“When I behold
your heavens, the work of your fingers, the moon and the stars which you set
in place—what is man that you should be mindful of him, or the son of man
that you should care for him?”
reminded of St. Augustine’s quote from Confessions:
go abroad to admire the heights of mountains, the mighty waves of the sea,
the broad tides of rivers, the compass of the ocean, and the circuits of the
stars, yet pass over the mystery of themselves without a thought.”
Like Isaiah, Paul and Peter from Sunday’s readings, we can be
overwhelmed by our unworthiness: ‘Why would God care about me?’ If that
sounds like you talking, take time to reflect on the mystery of God’s image
made manifest in you. Think about how great a gift life really is, and how
you are fearfully and wonderfully made. Listen to Paul’s words from Sunday:
“By the grace of God I am what I am,” and commit to believe in God’s
grace that is uniquely yours.
enters from outside can defile; but things that come out from within are
On any given day, we can access hundreds of news stories
telling us what we should and should not eat; several will be about not
eating what we were told to eat last year! Taking care of our bodies—the
temples of the Holy Spirit—is important, but Jesus reminds us to pay extra
attention to our souls. Make sure to nourish your soul with peaceful,
gracious reading and prayer, and get plenty of exercise reaching out to
“The LORD God said: “It is not good for the man to be alone.”
No, I’m not going to use my soapbox to discuss the question
of celibacy! These days, this verse has a broader and more pressing message.
Psychologists warn of increasing isolation due to social media. We know from
studies in the 1900s that babies fail to thrive without human touch. Recent
studies show the negative effects on infants whose parents look at their
phones during feeding times versus looking into the child’s eyes. Real live
human contact, touch, and interaction, even for the most introverted of us,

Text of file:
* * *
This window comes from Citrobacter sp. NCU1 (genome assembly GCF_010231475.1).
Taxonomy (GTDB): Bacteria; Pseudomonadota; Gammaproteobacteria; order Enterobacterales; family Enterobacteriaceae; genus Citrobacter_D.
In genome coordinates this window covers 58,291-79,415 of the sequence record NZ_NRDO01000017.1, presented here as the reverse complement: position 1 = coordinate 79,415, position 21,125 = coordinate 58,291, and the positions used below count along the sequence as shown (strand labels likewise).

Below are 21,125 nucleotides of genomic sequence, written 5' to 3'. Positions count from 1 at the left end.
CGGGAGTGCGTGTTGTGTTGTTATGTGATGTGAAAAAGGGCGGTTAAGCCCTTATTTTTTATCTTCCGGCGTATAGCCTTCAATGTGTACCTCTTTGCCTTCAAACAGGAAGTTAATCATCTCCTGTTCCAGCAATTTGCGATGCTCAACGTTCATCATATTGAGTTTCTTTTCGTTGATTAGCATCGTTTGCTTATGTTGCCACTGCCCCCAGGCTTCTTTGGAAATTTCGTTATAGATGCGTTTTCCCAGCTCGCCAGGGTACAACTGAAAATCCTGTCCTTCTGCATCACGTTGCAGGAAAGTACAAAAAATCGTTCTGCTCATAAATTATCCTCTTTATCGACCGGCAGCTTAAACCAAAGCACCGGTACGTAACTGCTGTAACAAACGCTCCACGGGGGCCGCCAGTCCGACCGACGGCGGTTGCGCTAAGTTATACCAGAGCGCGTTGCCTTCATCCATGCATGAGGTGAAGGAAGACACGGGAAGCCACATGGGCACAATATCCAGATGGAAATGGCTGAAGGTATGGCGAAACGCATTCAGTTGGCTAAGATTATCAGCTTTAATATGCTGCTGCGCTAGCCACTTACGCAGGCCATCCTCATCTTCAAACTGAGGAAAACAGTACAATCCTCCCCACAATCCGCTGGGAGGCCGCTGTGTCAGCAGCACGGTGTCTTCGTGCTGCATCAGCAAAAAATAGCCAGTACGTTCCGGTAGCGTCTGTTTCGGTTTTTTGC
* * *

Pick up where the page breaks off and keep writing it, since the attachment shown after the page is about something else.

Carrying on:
is essential to our health and well-being. Do you know someone who is alone
most of the time? Make a commitment to visit on a regular basis. If you find
yourself becoming more withdrawn, seek out people with similar interests.
Ironically, you can find interest groups that do get together in person in
public places on Meetup.com which is available in most major cities. Be
judicious, of course, but also be willing to step out and make new friends.
Don’t go it alone.
is he whose fault is taken away, whose sin is covered… I acknowledged my sin
to you, my guilt I covered not. I said, “I confess my faults to the LORD,”
and you took away the guilt of my sin.”
days, people seem less willing to take responsibility for their hurtful,
sinful words and actions, and they often blame others. Finger-pointing
started with Adam and Eve (see tomorrow’s reading from Genesis) and we’ve
been trying to pass the buck ever since! In the verses prior to this
passage, the psalmist acknowledges the misery of keeping silent about our
sins and the relief of coming clean with God. “Our great transgression is
not that we commit sins—temptation is strong and our strength is slight! No,
our transgression is that at every instant we can turn to God—and we do not
turn!” (Rabbi Simcha Bunan) If you are carrying the weight of sin, turn
to God. Ask God to help you resolve the pain your sin has caused.
"Teach us to number our days aright, that we may gain wisdom of heart.”
“I wish I could have known earlier that you have all the time
you'll need right up to the day you die.”
(William Wiley) So really…what are you waiting for?